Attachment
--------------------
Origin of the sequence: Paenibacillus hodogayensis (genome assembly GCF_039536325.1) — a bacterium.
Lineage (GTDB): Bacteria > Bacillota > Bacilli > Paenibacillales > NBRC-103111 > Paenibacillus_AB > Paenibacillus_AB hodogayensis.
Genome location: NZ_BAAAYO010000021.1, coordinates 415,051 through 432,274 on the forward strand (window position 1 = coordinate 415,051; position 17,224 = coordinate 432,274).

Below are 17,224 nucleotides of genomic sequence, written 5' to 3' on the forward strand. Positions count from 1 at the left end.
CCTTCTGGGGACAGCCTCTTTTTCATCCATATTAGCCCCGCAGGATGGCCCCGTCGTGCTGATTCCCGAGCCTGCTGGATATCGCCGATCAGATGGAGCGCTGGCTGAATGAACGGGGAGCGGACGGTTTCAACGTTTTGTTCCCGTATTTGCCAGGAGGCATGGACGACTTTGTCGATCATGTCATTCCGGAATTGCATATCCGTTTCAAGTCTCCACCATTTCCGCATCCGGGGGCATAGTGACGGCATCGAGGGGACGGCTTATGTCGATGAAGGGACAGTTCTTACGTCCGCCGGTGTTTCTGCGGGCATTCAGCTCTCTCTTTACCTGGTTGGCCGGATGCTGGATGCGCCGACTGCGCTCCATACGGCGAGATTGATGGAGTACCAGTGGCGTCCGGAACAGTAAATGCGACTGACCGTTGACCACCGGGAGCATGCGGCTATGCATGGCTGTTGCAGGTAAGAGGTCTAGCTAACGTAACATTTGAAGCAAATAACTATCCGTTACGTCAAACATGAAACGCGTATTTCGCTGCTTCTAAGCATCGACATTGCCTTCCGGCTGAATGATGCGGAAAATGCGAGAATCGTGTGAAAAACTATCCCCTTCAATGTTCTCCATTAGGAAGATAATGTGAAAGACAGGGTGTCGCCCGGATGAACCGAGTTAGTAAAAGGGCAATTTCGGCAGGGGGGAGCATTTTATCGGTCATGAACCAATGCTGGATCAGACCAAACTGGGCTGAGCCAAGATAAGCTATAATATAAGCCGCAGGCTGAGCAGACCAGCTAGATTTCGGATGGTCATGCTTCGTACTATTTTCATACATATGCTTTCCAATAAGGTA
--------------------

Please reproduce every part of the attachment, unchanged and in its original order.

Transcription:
Origin of the sequence: Paenibacillus hodogayensis (genome assembly GCF_039536325.1) — a bacterium.
Lineage (GTDB): Bacteria > Bacillota > Bacilli > Paenibacillales > NBRC-103111 > Paenibacillus_AB > Paenibacillus_AB hodogayensis.
Genome location: NZ_BAAAYO010000021.1, coordinates 415,051 through 432,274 on the forward strand (window position 1 = coordinate 415,051; position 17,224 = coordinate 432,274).

Below are 17,224 nucleotides of genomic sequence, written 5' to 3' on the forward strand. Positions count from 1 at the left end.
CCTTCTGGGGACAGCCTCTTTTTCATCCATATTAGCCCCGCAGGATGGCCCCGTCGTGCTGATTCCCGAGCCTGCTGGATATCGCCGATCAGATGGAGCGCTGGCTGAATGAACGGGGAGCGGACGGTTTCAACGTTTTGTTCCCGTATTTGCCAGGAGGCATGGACGACTTTGTCGATCATGTCATTCCGGAATTGCATATCCGTTTCAAGTCTCCACCATTTCCGCATCCGGGGGCATAGTGACGGCATCGAGGGGACGGCTTATGTCGATGAAGGGACAGTTCTTACGTCCGCCGGTGTTTCTGCGGGCATTCAGCTCTCTCTTTACCTGGTTGGCCGGATGCTGGATGCGCCGACTGCGCTCCATACGGCGAGATTGATGGAGTACCAGTGGCGTCCGGAACAGTAAATGCGACTGACCGTTGACCACCGGGAGCATGCGGCTATGCATGGCTGTTGCAGGTAAGAGGTCTAGCTAACGTAACATTTGAAGCAAATAACTATCCGTTACGTCAAACATGAAACGCGTATTTCGCTGCTTCTAAGCATCGACATTGCCTTCCGGCTGAATGATGCGGAAAATGCGAGAATCGTGTGAAAAACTATCCCCTTCAATGTTCTCCATTAGGAAGATAATGTGAAAGACAGGGTGTCGCCCGGATGAACCGAGTTAGTAAAAGGGCAATTTCGGCAGGGGGGAGCATTTTATCGGTCATGAACCAATGCTGGATCAGACCAAACTGGGCTGAGCCAAGATAAGCTATAATATAAGCCGCAGGCTGAGCAGACCAGCTAGATTTCGGATGGTCATGCTTCGTACTATTTTCATACATATGCTTTCCAATAAGGTA